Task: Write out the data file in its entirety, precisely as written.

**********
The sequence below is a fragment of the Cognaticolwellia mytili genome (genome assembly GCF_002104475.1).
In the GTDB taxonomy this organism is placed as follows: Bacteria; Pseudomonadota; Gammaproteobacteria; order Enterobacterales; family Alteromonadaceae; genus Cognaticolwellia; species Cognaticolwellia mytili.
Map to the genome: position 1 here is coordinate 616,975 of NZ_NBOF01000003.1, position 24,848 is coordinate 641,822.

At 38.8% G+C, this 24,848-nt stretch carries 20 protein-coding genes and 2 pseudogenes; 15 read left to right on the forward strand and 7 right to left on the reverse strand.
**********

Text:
The sequence below is a fragment of the Cognaticolwellia mytili genome (genome assembly GCF_002104475.1).
In the GTDB taxonomy this organism is placed as follows: Bacteria; Pseudomonadota; Gammaproteobacteria; order Enterobacterales; family Alteromonadaceae; genus Cognaticolwellia; species Cognaticolwellia mytili.
Map to the genome: position 1 here is coordinate 616,975 of NZ_NBOF01000003.1, position 24,848 is coordinate 641,822.

At 38.8% G+C, this 24,848-nt stretch carries 20 protein-coding genes and 2 pseudogenes; 15 read left to right on the forward strand and 7 right to left on the reverse strand.